Question:  Sure, Farhan.  There are these reports from Somalia, the AU peacekeepers getting into a fire fight and firing into civilian areas, and killing civilians.  I’m wondering, since the UN is now providing logistical support to the peacekeeping, can you confirm that there have been casualties from AU fire and what it is doing to safeguard [inaudible]?

Associate Spokesperson:  Hold on, bear with me for a second.  In terms of that, I can’t confirm fire by the African Union.  You’d have to ask them on that. As for the latest violence, we believe that this latest violence does not signal a gain in strength for Al-Shabaab and for the insurgency as whole, nor does it indicate a change in the power balance in Mogadishu.

Despite the low level of financial support it has received from the international community, the Transitional Federal Government (TFG) has managed to repel and survive countless insurgent attacks, in part thanks to the performance of [the African Union Mission in Somalia (AMISOM)].

Despite all this, the TFG continues to operate in Mogadishu and is making progress in building its operational structure.  And then, like I said, beyond that, you need to ask the African Union.  Yes.

Question:  Yes, I just have a question about Sudan, the meeting that you said the SG attended about Sudan in Addis Ababa.  I think it was attended also by the Sudanese President, Omer Al-Bashir.  Is this a shift of policy in the UN?  I mean, the Secretary-General’s stand that he does not have contacts with the President of Sudan?

Associate Spokesperson:  No, that’s not a shift in policy.  As we’ve stated before, contacts between UN officials and persons indicted by the International Criminal Court are to be limited to what is strictly required for carrying out UN-mandated activities.  And any such meeting should be seen in that respect.  Certainly, the Secretary-General believed that it was important to attend this meeting that was also convened by the African Union on Sudan.

Question:  Can you just give us some more detail?  How was the atmosphere?  What was exchanged between the president of Sudan and Ban Ki-moon?  I mean, like any special requests that he made to him?

Associate Spokesperson:  I don’t have anything in particular to convey about that.  The specifics of what the Secretary-General’s views were of the meeting and of the way forward on Sudan are actually contained in his remarks to the Sudan meeting, which are available on our website.

Question:  I just have one…

Associate Spokesperson:  If I can vary it up a bit.  Yes, Matthew.

Question:  There is this report put out by Global Witness about how peacekeeping should… steps that should be taken to crack down on conflict driven by resources, for example, in the Congo.  They propose, among one of the proposals, is that DPKO, the UN Secretary-General make new a MoU with troop-contributing countries making… clarifying that there would be investigations, prosecution of peacekeepers if they’re involved in the exploitation or, you know, trading in natural resources.  I’m wondering, I mean, one, if DPKO [inaudible], what’s its response? And two, what’s the current stage, what assurances does the UN have if peacekeepers are found to be exploiting or trading resources that they will not just be sent back to the country and nothing done, as some alleged took place with Indian peacekeepers in the Congo?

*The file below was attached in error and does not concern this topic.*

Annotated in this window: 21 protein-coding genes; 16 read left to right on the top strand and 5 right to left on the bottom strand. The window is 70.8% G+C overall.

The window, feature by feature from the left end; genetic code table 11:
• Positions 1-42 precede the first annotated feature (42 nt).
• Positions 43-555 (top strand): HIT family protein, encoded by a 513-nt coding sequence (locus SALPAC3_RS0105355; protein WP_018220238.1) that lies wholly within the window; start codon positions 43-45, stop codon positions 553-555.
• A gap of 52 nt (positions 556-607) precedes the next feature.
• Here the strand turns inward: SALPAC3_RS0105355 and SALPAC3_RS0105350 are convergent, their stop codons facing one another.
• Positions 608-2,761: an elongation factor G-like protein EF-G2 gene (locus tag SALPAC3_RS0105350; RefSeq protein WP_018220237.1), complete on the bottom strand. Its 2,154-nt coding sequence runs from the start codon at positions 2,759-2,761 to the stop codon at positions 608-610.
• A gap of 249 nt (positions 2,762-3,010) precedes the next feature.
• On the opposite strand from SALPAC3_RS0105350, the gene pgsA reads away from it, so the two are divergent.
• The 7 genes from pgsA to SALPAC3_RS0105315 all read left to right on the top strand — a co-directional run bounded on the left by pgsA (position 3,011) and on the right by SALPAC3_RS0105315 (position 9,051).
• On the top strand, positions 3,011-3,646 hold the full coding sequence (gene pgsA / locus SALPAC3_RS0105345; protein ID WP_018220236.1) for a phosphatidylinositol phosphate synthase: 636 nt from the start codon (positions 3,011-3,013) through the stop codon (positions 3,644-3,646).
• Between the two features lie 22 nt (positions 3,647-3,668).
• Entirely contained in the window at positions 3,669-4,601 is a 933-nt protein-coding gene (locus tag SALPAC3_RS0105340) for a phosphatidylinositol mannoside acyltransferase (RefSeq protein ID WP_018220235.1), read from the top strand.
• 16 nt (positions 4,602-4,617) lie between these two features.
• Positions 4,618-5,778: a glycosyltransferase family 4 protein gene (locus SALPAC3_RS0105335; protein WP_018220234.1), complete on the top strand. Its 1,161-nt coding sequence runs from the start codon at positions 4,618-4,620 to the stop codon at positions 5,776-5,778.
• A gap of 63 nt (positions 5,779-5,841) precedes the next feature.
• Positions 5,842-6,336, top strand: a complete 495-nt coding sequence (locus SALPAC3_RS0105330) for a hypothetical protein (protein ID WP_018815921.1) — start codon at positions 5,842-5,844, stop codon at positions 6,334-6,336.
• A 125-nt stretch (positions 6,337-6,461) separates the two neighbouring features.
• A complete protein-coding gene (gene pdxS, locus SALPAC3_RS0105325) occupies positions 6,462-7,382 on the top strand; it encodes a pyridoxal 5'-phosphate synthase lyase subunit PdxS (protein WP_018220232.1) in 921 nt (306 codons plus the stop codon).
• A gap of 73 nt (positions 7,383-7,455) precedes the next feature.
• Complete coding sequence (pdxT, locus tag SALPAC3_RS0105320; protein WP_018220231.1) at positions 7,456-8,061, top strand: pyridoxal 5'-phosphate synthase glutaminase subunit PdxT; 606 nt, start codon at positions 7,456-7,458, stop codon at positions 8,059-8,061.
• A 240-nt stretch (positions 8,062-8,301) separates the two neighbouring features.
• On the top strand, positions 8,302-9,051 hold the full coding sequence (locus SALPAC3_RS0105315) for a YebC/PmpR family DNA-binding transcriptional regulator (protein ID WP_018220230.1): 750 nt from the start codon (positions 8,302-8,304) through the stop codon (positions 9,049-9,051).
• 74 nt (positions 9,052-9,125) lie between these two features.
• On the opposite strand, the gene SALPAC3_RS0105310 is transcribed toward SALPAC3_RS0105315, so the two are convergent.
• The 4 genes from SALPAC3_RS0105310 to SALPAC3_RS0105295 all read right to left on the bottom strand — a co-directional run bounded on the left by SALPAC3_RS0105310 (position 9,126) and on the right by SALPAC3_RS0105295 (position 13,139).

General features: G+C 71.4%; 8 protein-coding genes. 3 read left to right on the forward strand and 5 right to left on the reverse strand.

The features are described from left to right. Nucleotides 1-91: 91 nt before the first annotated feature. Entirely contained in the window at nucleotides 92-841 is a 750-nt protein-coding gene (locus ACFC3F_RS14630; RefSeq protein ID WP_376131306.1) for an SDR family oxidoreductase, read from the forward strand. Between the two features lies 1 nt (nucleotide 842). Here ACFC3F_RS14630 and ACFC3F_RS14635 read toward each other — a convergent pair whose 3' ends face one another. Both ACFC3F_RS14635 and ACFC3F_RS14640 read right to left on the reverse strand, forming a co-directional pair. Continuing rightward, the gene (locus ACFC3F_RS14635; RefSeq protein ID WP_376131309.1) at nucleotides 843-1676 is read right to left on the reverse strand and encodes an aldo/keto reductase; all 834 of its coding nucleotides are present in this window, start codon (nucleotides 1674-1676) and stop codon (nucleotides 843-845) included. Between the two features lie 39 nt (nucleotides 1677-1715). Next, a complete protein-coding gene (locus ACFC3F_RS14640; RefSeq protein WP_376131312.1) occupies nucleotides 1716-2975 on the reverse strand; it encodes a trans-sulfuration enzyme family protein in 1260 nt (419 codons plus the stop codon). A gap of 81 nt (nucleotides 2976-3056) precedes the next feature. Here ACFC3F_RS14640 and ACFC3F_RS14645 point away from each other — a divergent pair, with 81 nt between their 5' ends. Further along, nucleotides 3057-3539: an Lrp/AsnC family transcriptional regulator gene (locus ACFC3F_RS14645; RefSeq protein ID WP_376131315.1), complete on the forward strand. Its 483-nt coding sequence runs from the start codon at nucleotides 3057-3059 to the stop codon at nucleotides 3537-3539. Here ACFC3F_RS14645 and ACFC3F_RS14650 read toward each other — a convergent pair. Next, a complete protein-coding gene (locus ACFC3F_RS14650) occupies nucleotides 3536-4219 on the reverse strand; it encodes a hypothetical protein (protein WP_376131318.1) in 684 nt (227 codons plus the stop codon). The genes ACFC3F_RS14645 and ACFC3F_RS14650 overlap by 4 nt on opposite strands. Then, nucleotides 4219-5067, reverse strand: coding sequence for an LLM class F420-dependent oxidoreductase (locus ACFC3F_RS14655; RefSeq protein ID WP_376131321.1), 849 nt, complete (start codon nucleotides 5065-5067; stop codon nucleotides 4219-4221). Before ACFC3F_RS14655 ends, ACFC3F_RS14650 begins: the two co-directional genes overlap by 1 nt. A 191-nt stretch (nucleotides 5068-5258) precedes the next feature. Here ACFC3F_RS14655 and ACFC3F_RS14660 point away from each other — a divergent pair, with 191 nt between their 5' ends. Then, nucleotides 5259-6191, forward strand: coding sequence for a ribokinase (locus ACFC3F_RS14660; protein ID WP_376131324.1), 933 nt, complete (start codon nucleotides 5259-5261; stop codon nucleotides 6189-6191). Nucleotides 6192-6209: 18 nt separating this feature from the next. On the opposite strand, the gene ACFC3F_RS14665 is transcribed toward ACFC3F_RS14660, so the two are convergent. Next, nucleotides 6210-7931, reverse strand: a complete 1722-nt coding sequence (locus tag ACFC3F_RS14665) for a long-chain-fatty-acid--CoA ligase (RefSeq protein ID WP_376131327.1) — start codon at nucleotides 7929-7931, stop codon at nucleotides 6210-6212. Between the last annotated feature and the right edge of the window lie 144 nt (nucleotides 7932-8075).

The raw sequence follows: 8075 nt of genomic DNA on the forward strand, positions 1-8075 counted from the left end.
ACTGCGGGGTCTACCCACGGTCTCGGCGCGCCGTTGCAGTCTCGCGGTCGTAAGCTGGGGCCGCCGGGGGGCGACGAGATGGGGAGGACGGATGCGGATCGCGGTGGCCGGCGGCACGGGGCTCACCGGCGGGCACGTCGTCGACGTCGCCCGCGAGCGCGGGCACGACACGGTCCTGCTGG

Associate Spokesperson:  Well, as you know, in the past, the UN has taken firm action against any peacekeepers who are believed to have been exploiting national, you know, natural resources of different countries.  And they have investigated this and followed up with troop-contributing countries.  I’d need to get some further details from DPKO in terms both of the precise actions in the past, and about their response to this particular Global Witness report since it’s a fairly extensive set of recommendations.

Question:  Just one follow-up on that, maybe as part of your response to this.  Is the firm action that the UN has taken, is it limited to repatriating peacekeepers?  Or does the UN itself…?

Associate Spokesperson:  No, no.  Whenever there are any violations, not just in terms of the exploitation of natural resources, whenever there are any violations that are believed to have been taken by peacekeepers, not only is there repatriation, but there is also, the UN presses for follow-up action by the host country.  You have to remember, the troop-contributing country is the one that has the authority over these troops.  But, we always follow up with the relevant national authorities.

Question:  [inaudible] is you ask the country to prosecute.  But what’s done if they don’t do it?

Associate Spokesperson:  There is always follow-up action.  Like I said, we can try and see whether DPKO can provide further specifics on that.  Yes.

Question:  Just about the Goldstone again, what exactly are we going to expect?  Will there be a formal handing over of the reply to the General Assembly?  Will the Secretary-General speak to the General Assembly on Friday?  Or what format is it going to take?

Associate Spokesperson:  I think we’ll get more details as the week progresses.  A lot of things are being considered.  But I don’t have anything precise to announce just yet.  But bear with us, in a few days we’ll have some more for you.  Yes, Errol, and then…